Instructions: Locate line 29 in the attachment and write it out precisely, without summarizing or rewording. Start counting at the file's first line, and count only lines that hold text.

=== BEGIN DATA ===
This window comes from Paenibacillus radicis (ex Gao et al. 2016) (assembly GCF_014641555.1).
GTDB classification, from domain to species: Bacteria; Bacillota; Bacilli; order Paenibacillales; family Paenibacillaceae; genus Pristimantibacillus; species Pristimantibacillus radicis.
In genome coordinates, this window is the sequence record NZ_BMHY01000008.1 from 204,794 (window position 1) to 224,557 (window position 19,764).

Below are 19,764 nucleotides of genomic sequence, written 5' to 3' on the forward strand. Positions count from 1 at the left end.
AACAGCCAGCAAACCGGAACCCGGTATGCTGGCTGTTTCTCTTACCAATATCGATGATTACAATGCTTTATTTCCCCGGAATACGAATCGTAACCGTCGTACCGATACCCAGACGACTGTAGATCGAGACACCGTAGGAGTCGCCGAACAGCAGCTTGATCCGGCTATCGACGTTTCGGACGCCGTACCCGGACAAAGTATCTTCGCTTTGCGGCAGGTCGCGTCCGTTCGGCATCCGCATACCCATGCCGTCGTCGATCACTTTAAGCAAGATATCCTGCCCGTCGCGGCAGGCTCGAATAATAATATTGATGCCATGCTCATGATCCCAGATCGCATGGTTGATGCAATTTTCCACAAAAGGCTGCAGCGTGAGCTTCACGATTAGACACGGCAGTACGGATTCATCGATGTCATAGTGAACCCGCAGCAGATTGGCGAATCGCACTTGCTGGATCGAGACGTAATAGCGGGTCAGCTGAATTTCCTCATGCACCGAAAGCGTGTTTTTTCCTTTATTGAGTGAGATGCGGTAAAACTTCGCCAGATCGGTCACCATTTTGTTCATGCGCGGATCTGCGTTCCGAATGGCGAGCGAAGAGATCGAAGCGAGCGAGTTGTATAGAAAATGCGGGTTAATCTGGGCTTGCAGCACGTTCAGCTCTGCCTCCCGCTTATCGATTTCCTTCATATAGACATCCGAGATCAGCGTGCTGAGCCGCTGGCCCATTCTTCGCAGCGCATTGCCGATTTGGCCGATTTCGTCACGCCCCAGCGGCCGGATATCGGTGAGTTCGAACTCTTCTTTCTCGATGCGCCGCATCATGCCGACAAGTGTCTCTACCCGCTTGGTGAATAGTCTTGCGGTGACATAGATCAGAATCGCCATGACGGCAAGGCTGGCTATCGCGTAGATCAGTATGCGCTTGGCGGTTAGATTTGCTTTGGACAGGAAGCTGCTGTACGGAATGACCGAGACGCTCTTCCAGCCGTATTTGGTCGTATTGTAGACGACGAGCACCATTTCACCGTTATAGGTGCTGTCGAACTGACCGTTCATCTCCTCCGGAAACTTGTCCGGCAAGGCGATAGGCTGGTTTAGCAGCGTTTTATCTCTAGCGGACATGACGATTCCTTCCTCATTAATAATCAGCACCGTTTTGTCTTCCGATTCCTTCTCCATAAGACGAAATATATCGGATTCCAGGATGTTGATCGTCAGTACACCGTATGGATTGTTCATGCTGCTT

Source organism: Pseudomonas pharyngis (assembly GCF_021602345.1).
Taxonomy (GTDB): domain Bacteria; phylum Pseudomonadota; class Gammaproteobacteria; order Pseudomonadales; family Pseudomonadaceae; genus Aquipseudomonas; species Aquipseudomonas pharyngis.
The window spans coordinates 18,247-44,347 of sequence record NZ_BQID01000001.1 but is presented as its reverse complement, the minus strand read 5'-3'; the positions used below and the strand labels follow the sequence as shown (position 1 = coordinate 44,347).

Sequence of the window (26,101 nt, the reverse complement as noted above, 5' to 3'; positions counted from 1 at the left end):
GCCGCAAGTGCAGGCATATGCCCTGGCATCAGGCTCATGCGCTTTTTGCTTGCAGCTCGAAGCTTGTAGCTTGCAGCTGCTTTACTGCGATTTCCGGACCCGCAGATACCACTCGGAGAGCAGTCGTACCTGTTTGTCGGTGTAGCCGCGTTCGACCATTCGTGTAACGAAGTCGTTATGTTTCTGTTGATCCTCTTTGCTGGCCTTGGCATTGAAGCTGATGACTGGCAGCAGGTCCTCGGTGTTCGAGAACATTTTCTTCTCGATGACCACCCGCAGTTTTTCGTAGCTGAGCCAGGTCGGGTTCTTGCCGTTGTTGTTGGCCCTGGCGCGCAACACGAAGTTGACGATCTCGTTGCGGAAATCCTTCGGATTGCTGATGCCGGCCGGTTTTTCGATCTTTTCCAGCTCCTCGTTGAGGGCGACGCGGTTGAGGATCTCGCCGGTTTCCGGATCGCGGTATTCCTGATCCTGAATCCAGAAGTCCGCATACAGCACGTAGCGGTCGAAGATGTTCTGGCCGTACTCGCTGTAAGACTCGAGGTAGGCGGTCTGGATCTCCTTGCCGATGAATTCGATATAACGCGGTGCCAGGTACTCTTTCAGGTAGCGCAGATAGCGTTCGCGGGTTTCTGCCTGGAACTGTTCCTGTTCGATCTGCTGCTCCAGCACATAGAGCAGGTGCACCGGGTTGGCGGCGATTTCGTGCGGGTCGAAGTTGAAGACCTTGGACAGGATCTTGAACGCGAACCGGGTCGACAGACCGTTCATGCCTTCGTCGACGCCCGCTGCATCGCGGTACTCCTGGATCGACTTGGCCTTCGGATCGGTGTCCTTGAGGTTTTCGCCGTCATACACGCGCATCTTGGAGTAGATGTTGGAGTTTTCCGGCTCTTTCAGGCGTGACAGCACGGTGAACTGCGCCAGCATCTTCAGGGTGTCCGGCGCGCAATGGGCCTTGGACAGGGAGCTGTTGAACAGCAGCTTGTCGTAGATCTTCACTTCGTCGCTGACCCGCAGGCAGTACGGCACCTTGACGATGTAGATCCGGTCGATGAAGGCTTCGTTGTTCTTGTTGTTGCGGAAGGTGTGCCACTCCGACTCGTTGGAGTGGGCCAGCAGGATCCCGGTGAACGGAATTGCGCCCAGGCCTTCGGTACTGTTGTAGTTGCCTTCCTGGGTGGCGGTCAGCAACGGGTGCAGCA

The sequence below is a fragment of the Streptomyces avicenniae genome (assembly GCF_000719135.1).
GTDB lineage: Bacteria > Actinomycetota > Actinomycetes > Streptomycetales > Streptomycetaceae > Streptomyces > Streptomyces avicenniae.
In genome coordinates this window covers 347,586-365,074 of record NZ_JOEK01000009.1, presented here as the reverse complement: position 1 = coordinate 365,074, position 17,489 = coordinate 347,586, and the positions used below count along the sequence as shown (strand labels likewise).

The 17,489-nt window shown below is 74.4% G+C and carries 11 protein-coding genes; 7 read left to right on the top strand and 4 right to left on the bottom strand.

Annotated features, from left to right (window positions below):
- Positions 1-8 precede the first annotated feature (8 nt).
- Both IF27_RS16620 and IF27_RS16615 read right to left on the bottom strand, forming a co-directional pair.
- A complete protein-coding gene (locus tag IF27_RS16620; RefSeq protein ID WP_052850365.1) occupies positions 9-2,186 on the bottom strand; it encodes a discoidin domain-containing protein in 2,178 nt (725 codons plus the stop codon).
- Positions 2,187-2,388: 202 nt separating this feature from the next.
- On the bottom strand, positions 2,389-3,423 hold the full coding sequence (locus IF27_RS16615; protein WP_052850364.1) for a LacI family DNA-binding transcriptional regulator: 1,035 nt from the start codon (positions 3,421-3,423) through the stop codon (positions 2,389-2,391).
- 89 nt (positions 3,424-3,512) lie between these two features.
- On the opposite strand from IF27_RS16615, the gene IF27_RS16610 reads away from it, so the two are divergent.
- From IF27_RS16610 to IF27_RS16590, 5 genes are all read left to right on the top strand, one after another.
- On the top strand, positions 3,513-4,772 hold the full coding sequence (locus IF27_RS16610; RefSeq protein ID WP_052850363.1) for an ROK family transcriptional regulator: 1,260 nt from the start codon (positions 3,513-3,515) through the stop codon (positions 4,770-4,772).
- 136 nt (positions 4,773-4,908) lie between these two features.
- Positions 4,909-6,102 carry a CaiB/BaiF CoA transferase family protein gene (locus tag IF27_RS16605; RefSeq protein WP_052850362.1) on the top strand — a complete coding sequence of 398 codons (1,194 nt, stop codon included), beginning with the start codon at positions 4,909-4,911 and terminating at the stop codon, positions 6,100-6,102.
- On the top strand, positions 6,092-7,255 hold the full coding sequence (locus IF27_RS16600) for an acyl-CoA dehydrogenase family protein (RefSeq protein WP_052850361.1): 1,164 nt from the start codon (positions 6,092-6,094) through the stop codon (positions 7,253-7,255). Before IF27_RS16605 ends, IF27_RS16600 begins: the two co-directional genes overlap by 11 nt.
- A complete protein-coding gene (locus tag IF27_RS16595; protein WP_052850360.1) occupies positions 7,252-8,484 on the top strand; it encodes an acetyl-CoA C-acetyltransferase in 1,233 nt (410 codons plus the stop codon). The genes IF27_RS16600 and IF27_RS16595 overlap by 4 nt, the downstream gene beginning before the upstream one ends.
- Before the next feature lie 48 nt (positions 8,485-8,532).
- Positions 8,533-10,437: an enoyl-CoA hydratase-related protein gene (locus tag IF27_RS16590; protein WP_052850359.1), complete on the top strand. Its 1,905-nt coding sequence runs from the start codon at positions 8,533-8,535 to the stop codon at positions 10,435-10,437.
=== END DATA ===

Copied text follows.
- Before the next feature lie 48 nt (positions 8,485-8,532).